Hyderabad: The traffic police us under tremendous pressure to go slow on two-wheeler riders without helmets in the city even as the High Court has taken a serious view of the helmet rule not being enforced effectively. The Hyderabad traffic police booked 798 cases on Sunday and another 879 cases on Monday, pertaining to helmetless driving. These two-wheeler riders were asked to undergo counselling on the importance of wearing helmets and following traffic rules of safety of self and other road users too.
Though cops want to intensify the drive against helmetless driving, sources said political pressure is being exerted on them to go slow against two-wheeler riders found without helmets. Though top cops in the Hyderabad traffic police maintained that there is no connection to enforcement of helmet rule to the ensuing civic body polls and they will continue to book cases and counsel the violators of helmet rule, sources said there are unofficial instructions from ruling TRS party ministers and leaders from the city to go slow until GHMC polls.
While none of the traffic police officers wanted to come on record on this issue, a traffic constable on duty on the city roads said there are instructions not to harass even the road side vendors until GHMC elections are over. “Most of the road side vendors reside in slums and these are the people who go out and actually give their vote. We have been told not to unnecessarily book cases against the road side vendors or seize their push carts and balance unless they are causing traffic jams,” said a constable.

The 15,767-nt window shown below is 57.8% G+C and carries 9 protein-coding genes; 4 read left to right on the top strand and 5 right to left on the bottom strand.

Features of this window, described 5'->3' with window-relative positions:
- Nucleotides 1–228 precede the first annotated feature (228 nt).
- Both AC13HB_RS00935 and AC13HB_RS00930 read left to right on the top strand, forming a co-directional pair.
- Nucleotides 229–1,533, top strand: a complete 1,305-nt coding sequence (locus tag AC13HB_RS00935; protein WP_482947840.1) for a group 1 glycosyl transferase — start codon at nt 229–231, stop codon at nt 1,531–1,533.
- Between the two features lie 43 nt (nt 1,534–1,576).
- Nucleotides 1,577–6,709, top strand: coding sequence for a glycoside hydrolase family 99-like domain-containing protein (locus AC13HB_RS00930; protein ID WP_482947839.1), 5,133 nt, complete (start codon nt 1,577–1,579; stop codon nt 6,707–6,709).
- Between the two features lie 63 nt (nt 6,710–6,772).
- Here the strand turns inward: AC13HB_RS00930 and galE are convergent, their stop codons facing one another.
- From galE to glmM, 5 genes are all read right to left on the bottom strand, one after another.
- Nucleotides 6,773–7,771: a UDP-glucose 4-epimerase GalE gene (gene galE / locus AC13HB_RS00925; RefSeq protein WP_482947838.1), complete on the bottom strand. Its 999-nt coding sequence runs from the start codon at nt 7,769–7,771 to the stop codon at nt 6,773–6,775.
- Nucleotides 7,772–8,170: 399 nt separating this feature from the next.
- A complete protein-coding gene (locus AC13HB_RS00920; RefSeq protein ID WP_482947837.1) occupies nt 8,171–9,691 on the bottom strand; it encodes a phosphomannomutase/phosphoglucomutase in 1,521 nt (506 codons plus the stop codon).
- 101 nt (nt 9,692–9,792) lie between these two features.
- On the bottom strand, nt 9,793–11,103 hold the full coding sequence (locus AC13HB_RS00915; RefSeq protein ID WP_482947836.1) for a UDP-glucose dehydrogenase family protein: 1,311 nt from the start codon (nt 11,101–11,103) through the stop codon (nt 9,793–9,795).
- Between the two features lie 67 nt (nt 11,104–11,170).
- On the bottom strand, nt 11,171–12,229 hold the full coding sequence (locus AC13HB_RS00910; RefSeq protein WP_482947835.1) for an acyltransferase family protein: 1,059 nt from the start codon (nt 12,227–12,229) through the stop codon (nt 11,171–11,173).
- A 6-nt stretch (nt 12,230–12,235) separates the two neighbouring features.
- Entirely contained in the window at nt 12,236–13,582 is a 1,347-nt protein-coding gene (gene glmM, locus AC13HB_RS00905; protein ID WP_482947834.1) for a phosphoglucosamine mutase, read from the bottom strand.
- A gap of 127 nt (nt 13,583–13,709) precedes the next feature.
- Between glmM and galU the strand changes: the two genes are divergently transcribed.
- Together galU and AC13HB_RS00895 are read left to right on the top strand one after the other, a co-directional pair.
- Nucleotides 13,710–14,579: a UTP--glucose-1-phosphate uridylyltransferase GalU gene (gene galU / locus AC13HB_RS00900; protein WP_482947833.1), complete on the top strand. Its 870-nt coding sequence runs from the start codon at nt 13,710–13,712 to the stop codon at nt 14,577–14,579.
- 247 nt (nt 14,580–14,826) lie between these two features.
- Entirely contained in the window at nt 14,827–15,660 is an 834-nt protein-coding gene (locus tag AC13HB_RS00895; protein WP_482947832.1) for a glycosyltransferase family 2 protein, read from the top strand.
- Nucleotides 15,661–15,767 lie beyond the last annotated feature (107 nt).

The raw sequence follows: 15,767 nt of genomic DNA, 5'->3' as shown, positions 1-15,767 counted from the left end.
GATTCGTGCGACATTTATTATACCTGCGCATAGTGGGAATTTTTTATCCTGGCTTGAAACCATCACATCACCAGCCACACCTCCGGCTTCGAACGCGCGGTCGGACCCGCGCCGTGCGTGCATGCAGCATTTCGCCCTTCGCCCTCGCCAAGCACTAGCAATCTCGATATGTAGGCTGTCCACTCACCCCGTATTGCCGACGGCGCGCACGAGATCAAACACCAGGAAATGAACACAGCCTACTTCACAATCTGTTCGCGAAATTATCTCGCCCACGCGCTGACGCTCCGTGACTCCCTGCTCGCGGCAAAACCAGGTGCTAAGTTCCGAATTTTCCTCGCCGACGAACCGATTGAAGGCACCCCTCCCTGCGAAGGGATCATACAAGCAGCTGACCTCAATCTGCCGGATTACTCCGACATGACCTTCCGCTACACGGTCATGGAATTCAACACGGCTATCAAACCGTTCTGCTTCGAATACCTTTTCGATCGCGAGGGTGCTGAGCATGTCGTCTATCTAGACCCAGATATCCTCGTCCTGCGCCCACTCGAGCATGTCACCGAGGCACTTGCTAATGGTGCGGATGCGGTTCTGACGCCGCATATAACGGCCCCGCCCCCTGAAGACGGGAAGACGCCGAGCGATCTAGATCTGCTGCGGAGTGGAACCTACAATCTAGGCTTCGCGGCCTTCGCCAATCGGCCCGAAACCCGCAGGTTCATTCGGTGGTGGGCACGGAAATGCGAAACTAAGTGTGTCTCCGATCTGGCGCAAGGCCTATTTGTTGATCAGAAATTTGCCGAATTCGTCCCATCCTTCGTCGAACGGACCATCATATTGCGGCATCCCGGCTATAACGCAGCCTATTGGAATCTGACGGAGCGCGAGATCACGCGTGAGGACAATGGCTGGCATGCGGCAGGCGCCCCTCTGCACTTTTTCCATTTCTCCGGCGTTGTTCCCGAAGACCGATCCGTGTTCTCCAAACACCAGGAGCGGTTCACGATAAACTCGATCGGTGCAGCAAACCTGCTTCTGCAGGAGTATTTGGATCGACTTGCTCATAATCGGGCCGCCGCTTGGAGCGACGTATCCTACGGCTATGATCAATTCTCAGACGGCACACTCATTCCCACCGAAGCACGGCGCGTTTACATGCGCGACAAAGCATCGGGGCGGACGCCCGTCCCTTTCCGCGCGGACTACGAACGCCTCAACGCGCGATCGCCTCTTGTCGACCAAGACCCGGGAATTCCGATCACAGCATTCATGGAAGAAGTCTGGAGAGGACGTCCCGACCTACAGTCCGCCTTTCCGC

Helmets, snatching are not linked: Hyderabad High Court
While submitting the action-taken report on enforcing the helmet rule, A. Sanjeev Kumar, special counsel for Telangana, submitted that the authorities were fining first time violators Rs 100 and second time violators Rs 300.
They were also contemplating cancelling driving licenses of erring riders. He said that the rule permitted a maximum fine of Rs 300.
He even submitted that the police had apprehensions that strict implementation of the helmet rule would be helpful for chain snatchers to remain undetected.
The Bench pointed out that it was a silly reason and asked the counsel whether he considered it to be a valid reason for not implementing the helmet rule.
When counsel said he too disagreed with the apprehensions of the police, the Bench ruled there was no need to link chain snatching incidents with wearing of helmets. The Bench adjourned the case to January 25, 2016 asking the counsel to file a fresh action-taken report.
50 special teams on December 31
The traffic police is constituting 50 special teams to check drunk driving and speeding on December 31 night. Vehicles would be seized and drivers would be called for counselling the next day if found driving in an inebriated condition or exceeding speed limits.
Traffic police said the norm is to have about 15 teams to check for drunk drivers but there will be a three-fold increase for New Year’s eve. “Last year, we booked 401 cases of drunk driving on New Year’s eve. Our teams would also move with speed guns,” a senior police official said.
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